Former Protestant takes final vows as cloistered nun in Spain

Sister Evelyn makes perpetual vows at the Monastery of Santo Domingo el Real in Segovia. Credit: Youtube Capture. Sister Evelyn makes perpetual vows at the Monastery of Santo Domingo el Real in Segovia. Credit: Youtube Capture.

Sister Evelyn of the Child Jesus took her final vows as a cloistered Dominican nun at the Santo Domingo el Real monastery in Segovia, the community’s first vocation in almost 30 years.

Sister Evelyn was born in Singapore and worked as a flight attendant, according to El Adelantado de Segovia. 

“I had all the luxurious life I wanted, but I realized that nothing could really fulfill me. I was always looking for God, I was looking for the truth, although I was not very religious,” she said.

Evelyn was Protestant and converted to Catholicism through a Catholic friend. She understood that she “wanted to live her whole life for God. Not just to do something good, like a work of charity, but to offer my whole life in union with Jesus.”

Her sense of having a vocation was slowly growing, and at first she thought that she would become a Carmelite sister and enter the Carmelite monastery in Singapore.

However, finding her vocation as a Dominican was a gift from the universality of the Church.

Being a flight attendant allowed her to travel frequently to Rome, and she took the opportunity to pray at the tomb of Saint Catherine of Siena, who is buried in Santa Maria sopra Minerva. 

She also frequented the Missionaries of Charity, who introduced her to the Dominican priest who said daily Mass for them. It was he who put her in contact with the Dominican community in Singapore, where she met some Spanish Dominicans, one of whom was from Segovia and put her in contact with the women’s branch of the Order of Preachers in Spain.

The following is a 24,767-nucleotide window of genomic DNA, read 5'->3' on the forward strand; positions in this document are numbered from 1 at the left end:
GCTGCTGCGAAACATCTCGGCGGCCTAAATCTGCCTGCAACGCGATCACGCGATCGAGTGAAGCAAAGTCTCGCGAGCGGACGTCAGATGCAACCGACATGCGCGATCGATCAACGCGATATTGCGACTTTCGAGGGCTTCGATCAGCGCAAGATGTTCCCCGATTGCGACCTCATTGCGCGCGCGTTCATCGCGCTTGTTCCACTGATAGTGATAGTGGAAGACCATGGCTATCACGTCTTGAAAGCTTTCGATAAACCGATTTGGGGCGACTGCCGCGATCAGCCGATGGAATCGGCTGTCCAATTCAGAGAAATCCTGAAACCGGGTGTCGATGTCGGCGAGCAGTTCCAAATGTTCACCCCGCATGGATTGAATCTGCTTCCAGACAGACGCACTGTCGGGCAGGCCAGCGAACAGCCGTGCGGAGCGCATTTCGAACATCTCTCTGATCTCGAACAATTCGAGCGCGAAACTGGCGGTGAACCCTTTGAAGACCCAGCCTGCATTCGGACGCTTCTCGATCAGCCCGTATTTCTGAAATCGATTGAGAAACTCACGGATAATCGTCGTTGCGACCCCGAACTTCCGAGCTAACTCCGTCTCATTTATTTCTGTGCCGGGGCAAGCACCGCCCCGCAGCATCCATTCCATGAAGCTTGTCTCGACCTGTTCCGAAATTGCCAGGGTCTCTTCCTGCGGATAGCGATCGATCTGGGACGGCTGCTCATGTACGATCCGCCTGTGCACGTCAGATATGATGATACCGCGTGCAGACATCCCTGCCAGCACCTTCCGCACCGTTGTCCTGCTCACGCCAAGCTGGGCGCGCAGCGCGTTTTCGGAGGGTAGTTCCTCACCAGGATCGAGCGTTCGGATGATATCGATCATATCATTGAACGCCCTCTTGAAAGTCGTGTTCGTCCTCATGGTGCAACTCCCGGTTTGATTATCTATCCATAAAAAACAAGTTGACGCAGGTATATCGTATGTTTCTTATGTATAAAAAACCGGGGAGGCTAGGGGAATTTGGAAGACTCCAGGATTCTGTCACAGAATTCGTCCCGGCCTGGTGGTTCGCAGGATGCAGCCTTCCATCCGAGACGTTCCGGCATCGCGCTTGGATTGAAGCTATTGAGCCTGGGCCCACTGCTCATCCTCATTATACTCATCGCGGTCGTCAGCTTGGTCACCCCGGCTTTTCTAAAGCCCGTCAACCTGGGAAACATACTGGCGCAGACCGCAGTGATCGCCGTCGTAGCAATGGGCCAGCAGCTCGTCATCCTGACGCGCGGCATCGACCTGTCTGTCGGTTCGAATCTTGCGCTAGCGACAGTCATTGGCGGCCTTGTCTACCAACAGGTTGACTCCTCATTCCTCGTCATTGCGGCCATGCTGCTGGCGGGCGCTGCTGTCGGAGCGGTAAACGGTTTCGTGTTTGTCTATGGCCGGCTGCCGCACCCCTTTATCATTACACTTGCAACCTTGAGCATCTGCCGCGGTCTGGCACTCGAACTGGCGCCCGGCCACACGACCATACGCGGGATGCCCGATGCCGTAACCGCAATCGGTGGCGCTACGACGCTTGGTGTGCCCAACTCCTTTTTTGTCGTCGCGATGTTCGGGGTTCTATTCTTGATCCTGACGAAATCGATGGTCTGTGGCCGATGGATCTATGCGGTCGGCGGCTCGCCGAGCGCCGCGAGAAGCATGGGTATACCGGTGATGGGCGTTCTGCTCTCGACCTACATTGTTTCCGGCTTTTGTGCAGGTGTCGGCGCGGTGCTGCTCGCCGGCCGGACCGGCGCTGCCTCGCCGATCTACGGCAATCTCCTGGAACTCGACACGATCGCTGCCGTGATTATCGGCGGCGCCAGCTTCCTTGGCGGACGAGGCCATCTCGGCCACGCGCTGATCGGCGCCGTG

Sister Evelyn explained how responding to her vocation has made her happy: “When I make my response to God and agree with his will, I feel happy. I’m a sinner, but God wants me to act as a sentinel before the world to say 'God is there, God exists, there is eternity'. I don't have to talk much, but the existence of a cloistered nun can do more than if I were in the world, for her life of prayer, her life of charity with her sisters ... And although many people neither understand our vocation nor know of our existence, the vocation of the cloistered nun in the monastery is like the heart of a man, it’s not visible like the hands, the eyes… but it is vital for the man to live.”

Although it wasn't easy for Evelyn's family to accept her vocation, "they do now because they know I’m happy here."

“The important thing is that God seeks us out, until we realize it … when we begin to feel that something is missing because what we have doesn’t fulfill us, we must be very sincere with ourselves and know what we really want. The call is from God, our part is to pray a lot for them [those who may have a vocation],” she said.

The ceremony for perpetual vows took place in Saint Dominic’s church and was presided by the diocesan vicar for consecrated life, Fr. José Antonio García Ramírez, together with diocesan and Dominican priests.

According to El Adelantado de Segovia, Fr. García stressed that Sister Evelyn's courage to take “a definitive turn to her life” can only be explained “because God has touched her heart and has come out to meet her, and she has set out on her way.”

Currently the monastery has one postulant who is in the process of discerning her vocation.

The last postulant who entered the monastery and went on to make perpetual vows did so in the 1990s.

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